E-sports, or electronic sports, is competitive video-gaming, where individuals or teams play against each other, most often first-person shooter games (CS:GO) or battle arena games (such as Dota or the wildly popular Player Unknown’s Battlegrounds, aka PUBG). These are spectator sports, and they’ve gained traction over the past 15 years internationally—millions of people stream these matches live. While YouTube is, like with everything else, essential to the growth, another platform that has helped e-sports become popular for viewers is Twitch, a live streaming service for games and competitions. 2019 was the second DreamHack to be held in India, live-streamed by Viacom18 on VOOT; Mumbai hosted the first one in 2018, and 2020 will see the festival landing in Hyderabad.
In India, the last few years have seen a monumental rise in the gaming community, attributable to mobile gaming, made accessible thanks to plummeting phone and internet rates (the latter of which may not last for much longer). A report by KPMG with the Indian Federation of Sports Gaming (IFSG) projects that the revenue in online gaming is expected to go, from Rs 20.3 billion in 2014, to Rs 118.8 billion in 2023, with mobile gaming forming 89 per cent of the share. The number of gamers in India has jumped tenfold as well, from 20 million in 2010 to 250 million in 2018.
Even in the world of e-sports, which features more competitive and dedicated gamers, there is an industry developing alongside the community. The report projects that viewership figures in India will rise from four million in 2017 to 20 million in 2021. Organisations sign promising young players, and pay them to compete and train; some of the prominent names include Global Esports, Entity, and U Mumba.
The only Indian team in the CS:GO competition was Orgless5. Orgless5 has been one of India’s best teams, despite the absence of corporate sponsorship. Now they’re about to disband, and each of the five has signed with organisations and joined new teams. Their name, too, alludes to how they’ve existed without the support of any organisation.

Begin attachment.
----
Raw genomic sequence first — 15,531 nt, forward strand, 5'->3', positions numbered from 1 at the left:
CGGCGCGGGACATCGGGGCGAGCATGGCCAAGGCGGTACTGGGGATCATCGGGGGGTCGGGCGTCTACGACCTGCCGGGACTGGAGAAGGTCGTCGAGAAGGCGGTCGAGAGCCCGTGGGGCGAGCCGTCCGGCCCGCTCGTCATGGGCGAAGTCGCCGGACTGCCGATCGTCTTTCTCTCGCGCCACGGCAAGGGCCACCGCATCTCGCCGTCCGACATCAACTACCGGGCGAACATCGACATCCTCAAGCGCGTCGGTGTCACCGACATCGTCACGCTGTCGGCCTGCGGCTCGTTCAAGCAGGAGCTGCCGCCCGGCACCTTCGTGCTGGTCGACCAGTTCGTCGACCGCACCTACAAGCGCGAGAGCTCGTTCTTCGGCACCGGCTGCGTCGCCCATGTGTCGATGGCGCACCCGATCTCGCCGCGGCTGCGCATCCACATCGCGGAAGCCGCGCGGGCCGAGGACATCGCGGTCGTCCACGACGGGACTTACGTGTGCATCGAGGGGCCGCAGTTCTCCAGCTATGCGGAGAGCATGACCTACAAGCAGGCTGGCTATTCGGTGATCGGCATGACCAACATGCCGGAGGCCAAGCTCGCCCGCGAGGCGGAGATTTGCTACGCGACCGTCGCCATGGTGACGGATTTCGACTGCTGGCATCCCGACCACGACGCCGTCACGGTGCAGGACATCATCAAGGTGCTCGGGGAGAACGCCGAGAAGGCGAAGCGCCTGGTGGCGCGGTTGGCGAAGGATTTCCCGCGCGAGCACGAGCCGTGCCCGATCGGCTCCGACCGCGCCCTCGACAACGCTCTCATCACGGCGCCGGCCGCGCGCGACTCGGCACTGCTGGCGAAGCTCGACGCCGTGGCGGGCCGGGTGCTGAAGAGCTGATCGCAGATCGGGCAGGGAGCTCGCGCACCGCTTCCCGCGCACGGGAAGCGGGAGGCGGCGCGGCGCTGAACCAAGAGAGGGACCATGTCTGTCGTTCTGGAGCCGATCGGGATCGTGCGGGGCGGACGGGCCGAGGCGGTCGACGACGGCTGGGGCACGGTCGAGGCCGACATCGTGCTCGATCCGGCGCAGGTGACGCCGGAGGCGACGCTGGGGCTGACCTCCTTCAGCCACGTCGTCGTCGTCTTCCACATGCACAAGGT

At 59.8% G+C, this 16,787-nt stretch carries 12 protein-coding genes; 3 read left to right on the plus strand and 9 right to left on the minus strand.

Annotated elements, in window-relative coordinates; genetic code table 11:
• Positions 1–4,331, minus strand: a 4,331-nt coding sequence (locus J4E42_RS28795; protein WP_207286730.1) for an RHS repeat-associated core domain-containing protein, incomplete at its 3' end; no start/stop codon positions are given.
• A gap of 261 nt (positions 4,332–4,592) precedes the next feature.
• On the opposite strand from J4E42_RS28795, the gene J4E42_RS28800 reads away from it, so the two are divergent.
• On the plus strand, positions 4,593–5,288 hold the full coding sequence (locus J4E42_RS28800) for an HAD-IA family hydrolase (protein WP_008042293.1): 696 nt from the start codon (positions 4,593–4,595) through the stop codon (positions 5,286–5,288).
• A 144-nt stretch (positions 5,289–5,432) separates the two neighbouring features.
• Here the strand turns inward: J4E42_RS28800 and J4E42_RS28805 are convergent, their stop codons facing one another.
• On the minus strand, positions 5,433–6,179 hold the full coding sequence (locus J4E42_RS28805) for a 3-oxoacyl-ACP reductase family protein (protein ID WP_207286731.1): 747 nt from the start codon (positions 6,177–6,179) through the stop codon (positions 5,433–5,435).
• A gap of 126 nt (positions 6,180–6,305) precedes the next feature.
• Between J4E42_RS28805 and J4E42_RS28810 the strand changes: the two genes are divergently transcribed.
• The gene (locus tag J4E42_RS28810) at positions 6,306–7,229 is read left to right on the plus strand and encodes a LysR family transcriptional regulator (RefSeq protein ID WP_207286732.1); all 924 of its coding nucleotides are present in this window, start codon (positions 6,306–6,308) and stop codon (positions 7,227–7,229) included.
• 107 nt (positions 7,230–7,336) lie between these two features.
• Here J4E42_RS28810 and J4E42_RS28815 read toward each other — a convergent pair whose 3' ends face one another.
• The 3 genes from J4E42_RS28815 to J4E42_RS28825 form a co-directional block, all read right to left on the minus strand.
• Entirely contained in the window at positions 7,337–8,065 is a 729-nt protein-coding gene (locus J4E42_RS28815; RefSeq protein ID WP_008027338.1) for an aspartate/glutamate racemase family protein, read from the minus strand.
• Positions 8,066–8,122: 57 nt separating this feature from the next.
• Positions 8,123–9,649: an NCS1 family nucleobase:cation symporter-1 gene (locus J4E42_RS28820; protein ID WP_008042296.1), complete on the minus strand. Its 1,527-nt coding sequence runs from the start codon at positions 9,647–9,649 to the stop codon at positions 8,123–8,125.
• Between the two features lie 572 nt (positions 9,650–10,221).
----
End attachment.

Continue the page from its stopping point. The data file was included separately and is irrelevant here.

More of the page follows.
Sabyasachi Bose, 23, and Vishal Sharma, 26, are two members of Orgless5. Bose goes by ‘antidote’; Sharma’s pseudonym is ‘haiVaaN’. They’ve been playing for many years, casually and then competitively, and have, as part of Orgless5, represented India at international events, including in Shanghai.
“Once you’re signed to an organisation,” says Sharma, “It’s a full-time profession. It’s a job.” They’re given a monthly salary—“All I can say is that it’s enough for you and your girlfriend!” laughs Bose—and the prize money is split depending on the terms of the contract. Sharma says the training and practice methods are the same as with any other sport, dispelling the persistent myth that video games breed and nurture sloth and lethargy, and associated outdated stereotypes: the sweaty loner, the misfit, the uppity nerd.
“There has to be discipline if you’re playing for a top organisation, both in-game and outside,” says Sharma. “No one will hire you otherwise. It can be up to 14-15 hours a day sometimes. You wake up at eight, get into the gym, train there. It helps a lot, in terms of reaction time or when you’re sitting at LAN events for long periods of time. People still don’t understand that; they think it’s an e-sport so you just have to sit and play. You have to eat healthy, you have to be fit, it affects your mind.”
Gamers are particular about their gear—carrying their own keyboards and mice—with the slightest deviation affecting performance. It’s not just the equipment; an entire process exists to optimise performance. Bose mentions how even the height of your chair can have a significant impact.